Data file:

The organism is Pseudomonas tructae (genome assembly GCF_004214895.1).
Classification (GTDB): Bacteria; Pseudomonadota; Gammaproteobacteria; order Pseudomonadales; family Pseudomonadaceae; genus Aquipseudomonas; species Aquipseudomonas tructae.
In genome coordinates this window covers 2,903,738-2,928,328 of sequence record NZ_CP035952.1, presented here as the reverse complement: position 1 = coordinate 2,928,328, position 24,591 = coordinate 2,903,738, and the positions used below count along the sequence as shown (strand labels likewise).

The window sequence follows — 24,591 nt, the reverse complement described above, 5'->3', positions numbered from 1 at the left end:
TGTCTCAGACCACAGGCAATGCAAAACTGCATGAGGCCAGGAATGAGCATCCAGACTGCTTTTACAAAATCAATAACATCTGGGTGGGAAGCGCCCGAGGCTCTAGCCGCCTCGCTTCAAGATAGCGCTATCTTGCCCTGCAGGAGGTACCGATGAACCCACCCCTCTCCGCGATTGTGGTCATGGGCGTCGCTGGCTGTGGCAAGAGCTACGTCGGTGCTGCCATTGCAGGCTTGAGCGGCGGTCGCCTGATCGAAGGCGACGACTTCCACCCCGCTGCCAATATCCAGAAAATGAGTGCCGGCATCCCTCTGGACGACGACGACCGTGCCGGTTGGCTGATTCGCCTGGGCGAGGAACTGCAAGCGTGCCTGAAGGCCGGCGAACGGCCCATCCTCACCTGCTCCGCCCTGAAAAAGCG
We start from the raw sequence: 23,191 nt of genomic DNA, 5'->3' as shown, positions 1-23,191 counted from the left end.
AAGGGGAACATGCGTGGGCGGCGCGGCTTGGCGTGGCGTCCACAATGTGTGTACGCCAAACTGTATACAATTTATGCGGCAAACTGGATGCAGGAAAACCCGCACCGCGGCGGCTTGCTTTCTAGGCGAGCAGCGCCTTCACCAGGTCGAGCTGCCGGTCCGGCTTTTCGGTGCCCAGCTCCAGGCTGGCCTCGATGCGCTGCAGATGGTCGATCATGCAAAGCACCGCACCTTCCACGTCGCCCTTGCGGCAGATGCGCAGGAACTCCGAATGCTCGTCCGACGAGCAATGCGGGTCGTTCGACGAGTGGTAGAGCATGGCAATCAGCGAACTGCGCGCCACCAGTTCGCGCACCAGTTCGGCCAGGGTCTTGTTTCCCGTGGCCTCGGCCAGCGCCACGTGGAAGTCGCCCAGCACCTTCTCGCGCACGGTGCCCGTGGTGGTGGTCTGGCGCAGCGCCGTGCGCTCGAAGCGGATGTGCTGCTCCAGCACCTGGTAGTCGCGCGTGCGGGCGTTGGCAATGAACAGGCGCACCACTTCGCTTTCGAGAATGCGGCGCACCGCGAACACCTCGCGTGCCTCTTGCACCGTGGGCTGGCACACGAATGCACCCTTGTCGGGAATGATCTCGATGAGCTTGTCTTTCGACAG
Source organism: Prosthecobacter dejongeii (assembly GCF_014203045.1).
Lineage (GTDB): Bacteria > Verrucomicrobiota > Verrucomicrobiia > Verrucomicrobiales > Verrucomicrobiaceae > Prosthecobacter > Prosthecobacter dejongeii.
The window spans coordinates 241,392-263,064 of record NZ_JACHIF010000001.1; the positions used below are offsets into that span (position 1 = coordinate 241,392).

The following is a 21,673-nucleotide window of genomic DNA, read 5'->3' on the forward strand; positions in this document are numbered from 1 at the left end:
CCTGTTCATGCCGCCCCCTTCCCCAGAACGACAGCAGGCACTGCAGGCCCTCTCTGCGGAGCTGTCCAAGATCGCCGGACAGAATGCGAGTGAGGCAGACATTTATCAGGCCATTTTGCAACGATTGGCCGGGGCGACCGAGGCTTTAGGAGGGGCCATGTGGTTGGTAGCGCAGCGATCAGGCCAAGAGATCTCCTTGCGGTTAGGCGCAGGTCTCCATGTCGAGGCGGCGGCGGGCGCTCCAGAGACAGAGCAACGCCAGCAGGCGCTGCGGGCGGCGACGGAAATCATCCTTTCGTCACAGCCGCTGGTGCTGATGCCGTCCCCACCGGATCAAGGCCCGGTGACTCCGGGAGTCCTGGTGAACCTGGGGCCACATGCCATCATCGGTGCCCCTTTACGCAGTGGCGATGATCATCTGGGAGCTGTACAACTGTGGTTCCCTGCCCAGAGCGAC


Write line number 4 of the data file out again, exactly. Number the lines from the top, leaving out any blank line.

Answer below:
The window sequence follows — 24,591 nt, the reverse complement described above, 5'->3', positions numbered from 1 at the left end: